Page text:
DÁIL ÉIREANN HAS passed all stages of the Social Welfare Bill by a margin of 80 votes to 76 this evening. The bill is one of the two main objectives of the Budget 2011.
# budget-deficit - Monday 20 April, 2015
The taxes are rollin’ in for Michael Noonan.
# budget-deficit - Tuesday 18 September, 2012
The European Commission confirms water charges will be in quicker than expected – and calls for tweaks to benefits for the jobless.
# budget-deficit - Tuesday 24 April, 2012
Despite the fall of the country’s government over budget disagreements yesterday, the Netherlands raised €2 billion at a bond auction today.
# budget-deficit - Thursday 5 January, 2012
Economists tell us we’ve got ten years of financial difficulty – so do we want to buckle under, or use this opportunity to reshape Ireland? Aaron McKenna writes.
# budget-deficit - Tuesday 3 January, 2012
Economist Joe Durkan has warned austerity will not end with the bailout deal in 2015 – and rejected criticisms of the ESRI.
# budget-deficit - Tuesday 1 November, 2011
A figure of €3.6 billion passed between State agencies was accidentally counted twice – creating an accounting error equal to 2.3 per cent of GDP.
# budget-deficit - Wednesday 14 September, 2011
A comment on the EC’s official Facebook page, saying Gunther Oettinger has “form in the foot in mouth department”, was a joke.
Gunther Oettinger says lowering the flags of “default sinners” is an idea already out there – and that he didn’t say he supports it.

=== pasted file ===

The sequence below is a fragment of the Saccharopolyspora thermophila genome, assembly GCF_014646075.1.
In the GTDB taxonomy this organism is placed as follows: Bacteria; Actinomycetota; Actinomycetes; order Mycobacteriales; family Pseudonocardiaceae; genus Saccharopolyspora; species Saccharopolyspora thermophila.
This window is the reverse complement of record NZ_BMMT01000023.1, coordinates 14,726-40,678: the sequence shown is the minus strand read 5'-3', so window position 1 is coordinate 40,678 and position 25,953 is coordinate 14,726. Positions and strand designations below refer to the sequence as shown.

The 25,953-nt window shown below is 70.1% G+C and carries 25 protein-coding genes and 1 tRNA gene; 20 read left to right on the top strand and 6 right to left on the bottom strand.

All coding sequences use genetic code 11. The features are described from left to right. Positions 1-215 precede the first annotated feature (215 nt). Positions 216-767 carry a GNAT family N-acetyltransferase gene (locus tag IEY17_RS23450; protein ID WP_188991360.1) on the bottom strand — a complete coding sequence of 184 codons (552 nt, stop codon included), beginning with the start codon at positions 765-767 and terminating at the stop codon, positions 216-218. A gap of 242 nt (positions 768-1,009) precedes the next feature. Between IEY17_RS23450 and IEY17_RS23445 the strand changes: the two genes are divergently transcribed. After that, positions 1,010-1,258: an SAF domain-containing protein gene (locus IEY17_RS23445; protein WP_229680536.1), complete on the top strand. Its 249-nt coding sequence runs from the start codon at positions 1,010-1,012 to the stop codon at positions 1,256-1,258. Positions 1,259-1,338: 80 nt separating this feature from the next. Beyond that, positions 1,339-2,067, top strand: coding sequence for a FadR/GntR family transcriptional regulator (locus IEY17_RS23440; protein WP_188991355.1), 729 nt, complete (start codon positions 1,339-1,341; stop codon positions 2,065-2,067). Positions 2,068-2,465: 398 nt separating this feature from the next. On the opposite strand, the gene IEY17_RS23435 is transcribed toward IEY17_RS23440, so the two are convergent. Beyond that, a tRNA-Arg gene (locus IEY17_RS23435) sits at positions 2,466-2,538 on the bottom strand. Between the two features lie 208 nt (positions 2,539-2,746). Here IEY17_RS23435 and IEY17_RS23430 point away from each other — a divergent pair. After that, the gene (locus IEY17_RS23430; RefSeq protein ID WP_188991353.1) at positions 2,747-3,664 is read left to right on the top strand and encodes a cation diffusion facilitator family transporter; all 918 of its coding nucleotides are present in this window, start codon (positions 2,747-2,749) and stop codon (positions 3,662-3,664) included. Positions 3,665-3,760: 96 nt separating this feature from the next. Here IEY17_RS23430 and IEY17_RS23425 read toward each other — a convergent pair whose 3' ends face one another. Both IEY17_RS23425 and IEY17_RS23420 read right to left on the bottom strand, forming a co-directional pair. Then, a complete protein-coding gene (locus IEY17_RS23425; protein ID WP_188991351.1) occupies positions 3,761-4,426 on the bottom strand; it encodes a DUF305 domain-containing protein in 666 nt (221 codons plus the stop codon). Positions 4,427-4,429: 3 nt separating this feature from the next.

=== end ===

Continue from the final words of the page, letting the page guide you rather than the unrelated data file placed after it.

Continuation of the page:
# budget-deficit - Tuesday 13 September, 2011
Günther Oettinger wants the flags of ‘deficit sinner’ countries – including Ireland – to be at half-mast at all EU institutions.
# budget-deficit - Tuesday 30 August, 2011
Spain’s Parliament is to discuss introducing a “debt brake” – which would stipulate that the country’s deficit could not exceed a certain percentage of GDP.
# budget-deficit - Monday 4 July, 2011
While the deficit is in line with the Department of Finance’s estimates, the tax-take for the first six months of 2011 is below the government’s forecast.
# budget-deficit - Friday 1 July, 2011
Europe’s financial worries deepen as Italy plans for more austerity measures to balance its budget.
# budget-deficit - Wednesday 11 May, 2011
The economic think tank says Ireland should aim to cut it’s budget deficit within three years in order to return to the markets – and that this should be done through pay cuts, spending cuts and higher taxes.
# budget-deficit - Monday 21 February, 2011
There’s a deficit of over €4bn in local government coffers which are going to hit basic services if not addressed by next government.
# budget-deficit - Thursday 9 December, 2010
# budget-deficit - Thursday 2 December, 2010
Exchequer figures show income tax take is down – but corporation tax receipts were higher than expected in November.
# budget-deficit - Tuesday 9 November, 2010
The European Commissioner repeats his assertion that Ireland will simply have to raise tax rates in order to survive.
# budget-deficit - Monday 8 November, 2010
Olli Rehn will meet with the Minister for Finance today to discuss the upcoming budget.
# budget-deficit - Monday 20 September, 2010
“Explicit reprogramming of the budgetary profile for the coming years is clearly necessary soon if debt dynamics are to be convincingly convergent.” No, we don’t know what that means either.
# budget-deficit - Friday 3 September, 2010
Until very recently, Ireland was seen as Europe’s poster child of prudent reforms. Mr. Trichet himself highlighted Ireland as an example that Greece and other financially stricken nations should follow. His message was simple: If only Greece or Portugal or Spain would cut public wages, reduce the budget deficit and make structural reforms as Ireland had done, then growth could occur and default could be prevented.